Kawboy wrote: It's good to do the math so you fully appreciate what would happen when a fuel filter gets partially plugged.
Bottom line here for me is that this set up is not much different than a push lawn mower. The tank outlet is a few inches above the inlet to the carb and we seldom have fuel delivery issues with our lawn mowers right? The main difference here is that we are trying to feed 3 - 2 barrels carbs hungry for 24 times the amount of fuel of our lawnmower through the same size hose with the same head pressure. ( for the purists, assuming the lawnmower is 5 hp and the KZ1300 is 120 hp)
One thing that could plague a person without the knowledge or attention to detail could be if the fuel line rises above the bottom edge of the tank in vertical height. If you were near empty and went down a hill, the tank outlet could be above the fuel level and allow air in to the fuel line. That air bubble could effectively stop the fuel flow. Without enough pressure to push the fuel up and over the hump in the fuel line, fuel will not flow.
I'm sure all of us at some point in time got stuck for fuel and was forced to syphon fuel from a car gas tank with a piece of garden hose and we all know that if the hose in the tank isn't kept bellow the fuel level, you lose the syphoning effect and the fuel will not flow over the hump in the hose at the outlet of the tank. (God I can taste the gasoline right now !@#@!)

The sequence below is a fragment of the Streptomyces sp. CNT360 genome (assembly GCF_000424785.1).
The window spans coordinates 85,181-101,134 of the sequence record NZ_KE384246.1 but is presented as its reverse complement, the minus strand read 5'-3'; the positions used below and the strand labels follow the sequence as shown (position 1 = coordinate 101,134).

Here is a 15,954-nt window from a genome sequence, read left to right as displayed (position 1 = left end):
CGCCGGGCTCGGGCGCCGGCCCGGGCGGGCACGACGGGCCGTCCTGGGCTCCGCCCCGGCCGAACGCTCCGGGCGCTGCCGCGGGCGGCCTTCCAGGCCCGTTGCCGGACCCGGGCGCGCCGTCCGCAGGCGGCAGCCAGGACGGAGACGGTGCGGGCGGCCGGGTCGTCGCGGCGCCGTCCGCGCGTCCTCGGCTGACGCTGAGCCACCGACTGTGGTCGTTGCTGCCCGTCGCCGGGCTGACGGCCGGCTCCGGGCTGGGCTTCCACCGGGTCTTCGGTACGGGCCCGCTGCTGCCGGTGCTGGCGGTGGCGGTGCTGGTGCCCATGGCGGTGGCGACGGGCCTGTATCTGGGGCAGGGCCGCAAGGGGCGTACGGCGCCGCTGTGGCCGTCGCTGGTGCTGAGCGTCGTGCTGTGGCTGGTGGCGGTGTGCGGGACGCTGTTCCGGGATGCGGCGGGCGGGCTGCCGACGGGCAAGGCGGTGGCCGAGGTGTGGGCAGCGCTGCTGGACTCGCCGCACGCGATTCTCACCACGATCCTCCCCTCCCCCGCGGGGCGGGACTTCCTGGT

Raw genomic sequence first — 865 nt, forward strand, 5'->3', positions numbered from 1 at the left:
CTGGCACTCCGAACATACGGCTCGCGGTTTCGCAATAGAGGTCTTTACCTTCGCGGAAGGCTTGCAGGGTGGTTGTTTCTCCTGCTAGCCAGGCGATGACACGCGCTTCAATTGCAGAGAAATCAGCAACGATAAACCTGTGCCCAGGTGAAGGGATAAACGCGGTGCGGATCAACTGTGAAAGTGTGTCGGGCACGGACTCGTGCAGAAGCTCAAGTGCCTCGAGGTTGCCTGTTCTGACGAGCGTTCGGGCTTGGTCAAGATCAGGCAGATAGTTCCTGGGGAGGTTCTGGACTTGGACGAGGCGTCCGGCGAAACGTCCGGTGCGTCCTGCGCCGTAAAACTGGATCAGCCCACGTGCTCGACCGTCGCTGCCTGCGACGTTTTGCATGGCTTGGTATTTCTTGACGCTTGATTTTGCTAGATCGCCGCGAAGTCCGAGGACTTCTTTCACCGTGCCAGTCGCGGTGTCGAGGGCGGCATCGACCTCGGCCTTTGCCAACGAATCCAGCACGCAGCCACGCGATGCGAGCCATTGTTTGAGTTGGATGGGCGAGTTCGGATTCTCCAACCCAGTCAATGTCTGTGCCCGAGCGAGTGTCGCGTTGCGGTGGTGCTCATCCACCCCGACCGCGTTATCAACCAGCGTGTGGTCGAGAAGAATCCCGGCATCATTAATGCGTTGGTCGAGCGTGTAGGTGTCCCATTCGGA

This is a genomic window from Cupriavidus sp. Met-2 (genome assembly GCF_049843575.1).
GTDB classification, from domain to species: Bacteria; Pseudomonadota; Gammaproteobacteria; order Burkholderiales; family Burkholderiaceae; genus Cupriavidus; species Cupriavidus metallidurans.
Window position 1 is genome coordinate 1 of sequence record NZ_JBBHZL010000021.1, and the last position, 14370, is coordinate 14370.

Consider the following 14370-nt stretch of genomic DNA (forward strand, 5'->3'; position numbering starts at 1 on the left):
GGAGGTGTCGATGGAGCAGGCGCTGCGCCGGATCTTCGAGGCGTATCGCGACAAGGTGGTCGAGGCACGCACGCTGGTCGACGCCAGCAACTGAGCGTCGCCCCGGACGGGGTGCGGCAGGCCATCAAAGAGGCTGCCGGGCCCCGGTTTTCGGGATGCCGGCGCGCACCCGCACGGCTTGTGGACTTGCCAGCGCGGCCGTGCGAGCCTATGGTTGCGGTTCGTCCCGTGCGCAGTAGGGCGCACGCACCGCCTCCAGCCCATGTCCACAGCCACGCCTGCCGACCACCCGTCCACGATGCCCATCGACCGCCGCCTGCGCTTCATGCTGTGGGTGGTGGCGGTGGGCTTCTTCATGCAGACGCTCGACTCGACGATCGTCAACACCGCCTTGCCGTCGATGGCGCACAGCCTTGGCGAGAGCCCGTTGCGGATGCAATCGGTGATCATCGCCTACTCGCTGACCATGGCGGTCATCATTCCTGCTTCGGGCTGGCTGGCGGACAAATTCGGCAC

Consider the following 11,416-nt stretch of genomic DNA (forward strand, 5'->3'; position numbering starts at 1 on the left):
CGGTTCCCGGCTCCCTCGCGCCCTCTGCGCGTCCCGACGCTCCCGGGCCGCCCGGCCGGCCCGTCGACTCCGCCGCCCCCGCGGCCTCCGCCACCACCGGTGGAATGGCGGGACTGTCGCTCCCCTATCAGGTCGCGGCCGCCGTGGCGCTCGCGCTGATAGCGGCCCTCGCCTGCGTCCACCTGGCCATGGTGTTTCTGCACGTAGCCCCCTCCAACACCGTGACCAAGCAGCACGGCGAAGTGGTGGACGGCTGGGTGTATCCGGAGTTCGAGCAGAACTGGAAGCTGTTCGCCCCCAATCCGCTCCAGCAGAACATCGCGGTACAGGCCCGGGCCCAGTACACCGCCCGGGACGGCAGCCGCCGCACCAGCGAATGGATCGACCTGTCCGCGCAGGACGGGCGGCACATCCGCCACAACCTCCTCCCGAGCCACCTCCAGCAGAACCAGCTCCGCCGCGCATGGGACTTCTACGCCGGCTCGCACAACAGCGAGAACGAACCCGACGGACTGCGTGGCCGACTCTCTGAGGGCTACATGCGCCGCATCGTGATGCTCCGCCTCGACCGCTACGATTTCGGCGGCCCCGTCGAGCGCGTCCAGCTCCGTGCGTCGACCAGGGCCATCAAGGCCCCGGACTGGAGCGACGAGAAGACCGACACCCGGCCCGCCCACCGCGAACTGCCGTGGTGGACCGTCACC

There are times when it's possible to get an air bubble in the fuel line and as long as the fuel line has a positive rise to the tank, the air bubble(s) will find it's way back in to the tank. If the fuel line has a solid column of fuel and no air bubbles, literally all the fuel in the tank will find it's way to the carb due to the syphoning effect but that's impossible because the bottom of the tank is relatively flat and at some point the tank outlet will eventually find itself above the fuel level and air ingress is inevitable.
That's my opinion for what it's worth.
Interesting perspectives. I'm not smart enough to calculate available head pressure vs flow rate as contrasted to restrictions... Guess I should have studied mechanical engineering, LOL.
Me thinks the final, real world test is simple.. run the tank to reserve, activate reserve, see how much farther you can run, then inspect the tank for remaining fuel.. if empty, great job! If not, well, now you know, LOL.
My question to the community would be this: Have you ever proven you can run the tank to 'dry', empty condition, no fuel remaining? I can't say I have.. back in the day an aftermarket company make an aux tank that fitted, sat on top of, the the main tank. It was plastic, with rubber mat between tank paint and tank underbelly. It was horrible. Leaked, slid off, a disaster!
KB, regarding siphoning... a wonderful story of being on an FJR ride with a very fast and competent HD rider. I could not believe the mpg range he was getting, as I was already deep into my 4.1 auxiliary reserve gas tank... then he sputtered to a stop. I said he could have some of my fuel, but he would have to suck the hose. His first suck wasn't enough to get the fuel to flow. So he sucked, hard, immediately, a second time, and got a mouthful of gas.. LOL. I told him he was obviously not a true gasoline thief... as we all know, if you don't get fuel to flow the first suck, pressurize the line to clear the fuel then suck again!